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What is smart EHR, and what does it mean for the future of care delivery?

No longer a static means to collect and observe critical patient information, today’s systems of electronic health records (EHR) have evolved into integrated models of personalized care delivery. The era of smart EHR (a.k.a., intelligent EHR) has arrived. But what does it mean—how did we get here, and what does it mean for the future of care delivery in the United States?

How we got here: From Web 3.0 to EHR 3.0

In a recent article in Forbes called “The EHR is Dead. Long Live the EHR Platform,” Summit Health Managing Director Seth Joseph traces the journey of EHRs through the past few decades. Yet what he calls an experience that’s “largely been a disappointment (to put it lightly),” may also be a simple failure to let EHR technology reach its full potential.

That potential is arguably just now being realized, in the form of smart EHR—or EHR 3.0, as I like to call it, because of its symmetry with the evolution of the Internet. In Web 3.0, those changes came about to make commerce easier and more engaging. Using those same models of big data and IoT (the Internet of Things), smart EHR can now offer patients and providers a less cumbersome, more intuitive and ultimately more helpful experience.

Like Web 1.0, EHR 1.0 was essentially a replacement for the traditional static model that we associate with print. The chief problem with EHR 1.0 was a lack of interoperability in a very highly fragmented system. EHR 1.0 had another problem—low adoption. Nonetheless, the switch from paper to electronic systems was a huge step forward.

Then came EHR 2.0. Built around workflows and the concept of meaningful use, EHR 2.0 was about streamlining the referral process, the intake process, claim submissions and remits, reporting, and other important processes. Much more successful than the first generation, EHR 2.0 has seen almost 90% adoption in many care settings.

But there were still problems. Interoperability is an issue with EHR 2.0, and data largely remains siloed. This is changing as pockets of clinical decision support emerge, along with new networks like CommonWell and Carequality. Standards are evolving. And, finally, the stage is set for EHR 3.0, or “smart EHR.”

How smart EHR is evolving to meet healthcare’s biggest challenges

The evolution of the Internet happened because of shifting needs from consumers and businesses alike. And so too has smart EHR developed as a response to meet the healthcare industry’s most pressing challenges:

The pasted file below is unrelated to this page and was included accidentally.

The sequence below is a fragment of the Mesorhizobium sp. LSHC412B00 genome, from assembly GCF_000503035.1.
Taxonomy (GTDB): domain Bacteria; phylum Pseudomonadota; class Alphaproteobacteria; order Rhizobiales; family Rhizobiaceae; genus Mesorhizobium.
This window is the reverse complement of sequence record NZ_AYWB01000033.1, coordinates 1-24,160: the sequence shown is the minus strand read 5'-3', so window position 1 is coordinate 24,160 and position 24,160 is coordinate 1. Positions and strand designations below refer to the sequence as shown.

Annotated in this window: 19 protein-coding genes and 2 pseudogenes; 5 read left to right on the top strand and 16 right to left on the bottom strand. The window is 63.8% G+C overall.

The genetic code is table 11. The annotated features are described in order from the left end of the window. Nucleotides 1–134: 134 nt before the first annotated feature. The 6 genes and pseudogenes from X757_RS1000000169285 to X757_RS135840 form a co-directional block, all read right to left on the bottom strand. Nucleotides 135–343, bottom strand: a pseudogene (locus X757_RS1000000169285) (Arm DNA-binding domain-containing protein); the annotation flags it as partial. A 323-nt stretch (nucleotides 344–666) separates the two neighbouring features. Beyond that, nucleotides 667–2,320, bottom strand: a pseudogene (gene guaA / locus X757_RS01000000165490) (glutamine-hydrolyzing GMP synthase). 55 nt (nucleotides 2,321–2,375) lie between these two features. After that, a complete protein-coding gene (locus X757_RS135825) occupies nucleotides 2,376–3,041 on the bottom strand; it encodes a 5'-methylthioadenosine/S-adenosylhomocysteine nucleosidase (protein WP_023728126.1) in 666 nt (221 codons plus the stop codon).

• The shift to peripheralized care in the home and community
  • An increased need for patient engagement
  • A heightened need for chronic disease management and remote patient monitoring
  • A narrowing referral network for providers, with more risk-based contracts
  • The need to handle high-acuity patients in many facilities that may not be used to doing so

All of these challenges have only been intensified by the COVID-19 pandemic. And they can all be addressed, in some form or another, by smart EHR. By providing new insights into levers that organizations can pull to further personalize things like shift personalization, to patient/client matching, to optimized route scheduling, to pay increments, and more, intelligent EHR is showing itself to be not just useful, but a driving force in the evolution of care delivery.

And that’s where we are today. Stay tuned as we continue to share our vision for the evolution of EHR 3.0.

Request a demo today to learn more about how MatrixCare can help your facility leverage the benefits of an integrated, smart EHR system.


Navin Gupta
Navin Gupta

Navin joined MatrixCare in 2016 as senior director, software engineering and moved to his current role, Senior Vice President, Home & Hospice Division, in September 2018. He brings strong leadership skills and an interdisciplinary background of business and technology. With more than 20 years’ experience in different domains (healthcare, security and telecommunication), he has participated in leading existing and new product introductions on various platforms. Before joining MatrixCare, Navin held technical and management positions with Philips Healthcare, United Technologies and Siemens at various locations in India, Germany and USA. He holds an MBA from the Kelly School of Business at Indiana University, a masters in MIS from Florida State University, and a bachelor’s in Computer Science and Engineering from Bangalore University.


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